Ryder Cup course guide - Medinah
Our hole-by-hole guide to Medinah No 3, which will be hosting this year's Ryder Cup from September 28-30.
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1st, 443yds, par 4:
A new back tee has been introduced since the 2006 USPGA Championship. Hitting driver may result in a hanging lie on the fairway, so something less might be used. The green tilts from back to front.
2nd, 192yds, par 3:
Green lies over Lake Kadijah, with water to the left as well. Prevailing wind is from right to left and not helping, while a large bunker is at the back right portion of the putting surface.
3rd, 412yds, par 4:
Bunkers down the right, but that is the side to be because of some overhanging trees. Levelling of the fairway changes what used to be a blind second shot to another green sloping from back to front.
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4th, 463yds, par 4:
Fairway slopes right to left, but the real difficulty comes with the elevation change to the green, which makes the hole play longer. Slope means it is important to keep the ball below the hole.
5th, 536yds, par 5:
A good drive avoiding the bunkers down the right brings the green in range and even with it being uphill most players will have a go. The fairway tightens and more bunkers lie in wait, though.
6th, 509yds, par 4:
Longest par four on the course. With the addition of a new back tee, three fairway bunkers down the right come into play more. The green tilts and is guarded by four more traps.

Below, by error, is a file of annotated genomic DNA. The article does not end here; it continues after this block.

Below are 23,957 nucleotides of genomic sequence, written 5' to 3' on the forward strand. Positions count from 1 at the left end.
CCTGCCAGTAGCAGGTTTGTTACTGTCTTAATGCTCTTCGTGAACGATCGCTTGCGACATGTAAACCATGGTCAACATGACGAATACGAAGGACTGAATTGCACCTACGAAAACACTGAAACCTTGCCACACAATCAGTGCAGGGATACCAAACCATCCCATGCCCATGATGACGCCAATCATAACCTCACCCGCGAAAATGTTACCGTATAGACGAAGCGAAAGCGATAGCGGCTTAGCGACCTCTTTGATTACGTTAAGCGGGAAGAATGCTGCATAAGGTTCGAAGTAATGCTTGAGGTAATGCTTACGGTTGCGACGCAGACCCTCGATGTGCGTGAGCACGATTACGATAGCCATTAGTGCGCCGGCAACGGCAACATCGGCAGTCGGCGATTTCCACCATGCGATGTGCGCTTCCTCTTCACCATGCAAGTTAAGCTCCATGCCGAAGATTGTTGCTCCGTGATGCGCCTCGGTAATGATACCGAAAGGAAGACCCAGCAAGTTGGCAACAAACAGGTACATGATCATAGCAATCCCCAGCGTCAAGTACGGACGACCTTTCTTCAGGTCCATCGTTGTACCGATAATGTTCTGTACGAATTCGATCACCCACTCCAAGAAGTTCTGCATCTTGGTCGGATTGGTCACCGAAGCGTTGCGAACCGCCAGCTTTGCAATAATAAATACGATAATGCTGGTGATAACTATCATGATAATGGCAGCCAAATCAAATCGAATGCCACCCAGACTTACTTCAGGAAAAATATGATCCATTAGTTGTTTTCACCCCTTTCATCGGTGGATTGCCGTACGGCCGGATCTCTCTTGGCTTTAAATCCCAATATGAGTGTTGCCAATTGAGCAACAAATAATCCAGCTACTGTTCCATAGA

7th, 617yds, par 5:
Longest of the four par fives and for the members ranked the hardest hole. New back tee makes it further to the angle of this slight dogleg right. Elevated green has several subtle breaks.
8th, 201yds, par 4:
Turning back the other way, this was a blind tee shot for the 1999 USPGA Championship, but now the players have a clear view of a heavily-guarded green that breaks hard from left to right.
9th, 432yds, par 4:
Tree-lined dogleg right to left that presents a partly blind shot off the tee. No bunkers in the landing area, but three around a green that breaks fast from right to left.
10th, 578yds, par 5:
The drive should be shaped right to left off the right-hand bunkers, but some may see it as a three-shotter taking the traps out of play. The green has the greatest slope from back to front.
11th, 440yds, par 4:
Dogleg right to left with a new fairway bunker down the right making it a much tighter drive. Smallest green on the course has various undulations and is guarded by one bunker short right and two to the left.
12th, 476yds, par 4:
Considered by many the best par four. Preferred drive hugs the right because of the big oak guarding a green that slopes hard from left to right and has a drop-off into a pond on the right.
13th, 245yds, par 3:
Signature hole back over Lake Kadijah to a green that slopes right to left and is bordered by three bunkers. Easily the longest of the par threes and a real challenge.
14th, 609yds, par 5:
Drive over the lake once more and if the top of the hill can be reached then the green comes in range for the big hitters. The green is guarded by five bunkers and slopes significantly from back to front.
15th, 391yds, par 4:
Changed significantly and forward tee may well be used to make it driveable. Risk-reward, though, as water run downs the right and alongside the small, shallow green with a collection area back right.
16th, 482yds, par 4:
Dogleg left made famous in 1999, but the tree where Sergio Garcia risked injury in hitting his second shot no longer exists. Green is perched up a hill and slopes from right to left with three bunkers around it.
17th, 193yds, par 3:
Over Lake Kadijah for the fourth and final time. Temptation is to hit extra club to make sure of carrying the water, but miss the green and it is a tough up and down, especially with the pressure on.
18th, 449yds, par 4:
Bunkers have been added down the right on his slight dogleg left. The raised green has a tight entrance flanked by some steep bunkers and tilts from back to front. Hale Irwin holed from nearly 60 feet to force a play-off in 1990 US Open.